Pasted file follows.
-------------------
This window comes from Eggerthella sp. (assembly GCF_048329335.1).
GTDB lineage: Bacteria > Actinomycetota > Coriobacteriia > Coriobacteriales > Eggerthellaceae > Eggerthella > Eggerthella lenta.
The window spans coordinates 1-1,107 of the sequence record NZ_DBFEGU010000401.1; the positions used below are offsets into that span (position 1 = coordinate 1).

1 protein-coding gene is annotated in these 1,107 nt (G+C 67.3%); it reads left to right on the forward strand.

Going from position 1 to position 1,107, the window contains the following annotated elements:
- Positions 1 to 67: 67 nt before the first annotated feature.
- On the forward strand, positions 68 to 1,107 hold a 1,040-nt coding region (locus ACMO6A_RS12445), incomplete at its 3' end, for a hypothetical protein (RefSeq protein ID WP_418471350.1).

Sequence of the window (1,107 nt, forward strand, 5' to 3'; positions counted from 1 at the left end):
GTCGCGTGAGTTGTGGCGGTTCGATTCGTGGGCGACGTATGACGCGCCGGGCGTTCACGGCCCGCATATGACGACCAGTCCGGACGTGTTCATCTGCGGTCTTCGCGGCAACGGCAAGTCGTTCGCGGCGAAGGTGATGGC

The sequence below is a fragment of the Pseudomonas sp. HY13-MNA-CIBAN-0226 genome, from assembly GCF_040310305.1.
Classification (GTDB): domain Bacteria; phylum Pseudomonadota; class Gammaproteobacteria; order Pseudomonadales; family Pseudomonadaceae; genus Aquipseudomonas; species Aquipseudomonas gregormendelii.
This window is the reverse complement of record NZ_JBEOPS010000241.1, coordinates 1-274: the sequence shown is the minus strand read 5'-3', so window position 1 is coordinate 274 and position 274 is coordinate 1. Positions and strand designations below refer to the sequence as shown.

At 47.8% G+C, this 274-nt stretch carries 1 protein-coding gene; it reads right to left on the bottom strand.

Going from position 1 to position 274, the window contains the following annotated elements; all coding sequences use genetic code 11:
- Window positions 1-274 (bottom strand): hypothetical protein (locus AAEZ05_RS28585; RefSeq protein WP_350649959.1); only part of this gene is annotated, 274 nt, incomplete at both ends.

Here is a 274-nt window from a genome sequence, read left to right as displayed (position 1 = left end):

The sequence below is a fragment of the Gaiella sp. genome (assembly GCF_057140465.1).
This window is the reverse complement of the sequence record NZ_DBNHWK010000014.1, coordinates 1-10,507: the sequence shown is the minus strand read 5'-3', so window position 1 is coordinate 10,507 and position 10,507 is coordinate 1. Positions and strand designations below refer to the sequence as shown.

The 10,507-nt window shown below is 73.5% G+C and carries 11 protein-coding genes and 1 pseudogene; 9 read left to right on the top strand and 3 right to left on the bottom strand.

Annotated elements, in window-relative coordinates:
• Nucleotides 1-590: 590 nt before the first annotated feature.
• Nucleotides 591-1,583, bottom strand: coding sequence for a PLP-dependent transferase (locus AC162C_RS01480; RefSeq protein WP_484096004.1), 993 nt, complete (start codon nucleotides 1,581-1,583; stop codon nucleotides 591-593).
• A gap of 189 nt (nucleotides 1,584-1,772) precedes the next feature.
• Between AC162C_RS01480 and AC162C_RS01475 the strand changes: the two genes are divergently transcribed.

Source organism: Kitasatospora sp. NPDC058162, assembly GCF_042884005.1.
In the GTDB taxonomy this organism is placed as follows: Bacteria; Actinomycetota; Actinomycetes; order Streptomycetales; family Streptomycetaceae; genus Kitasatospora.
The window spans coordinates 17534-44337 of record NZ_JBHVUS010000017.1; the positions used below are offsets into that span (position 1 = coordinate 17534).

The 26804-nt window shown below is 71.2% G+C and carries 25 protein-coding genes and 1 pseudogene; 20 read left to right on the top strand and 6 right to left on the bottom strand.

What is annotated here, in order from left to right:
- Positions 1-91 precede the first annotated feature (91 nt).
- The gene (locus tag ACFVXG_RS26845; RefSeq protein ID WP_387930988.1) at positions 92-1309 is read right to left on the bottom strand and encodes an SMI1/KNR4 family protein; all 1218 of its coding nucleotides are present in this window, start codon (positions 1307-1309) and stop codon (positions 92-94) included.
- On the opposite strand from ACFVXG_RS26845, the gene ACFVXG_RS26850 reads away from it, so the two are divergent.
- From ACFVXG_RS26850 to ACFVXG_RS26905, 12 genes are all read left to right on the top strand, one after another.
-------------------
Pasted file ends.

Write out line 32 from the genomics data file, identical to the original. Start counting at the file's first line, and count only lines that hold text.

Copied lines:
- On the opposite strand from ACFVXG_RS26845, the gene ACFVXG_RS26850 reads away from it, so the two are divergent.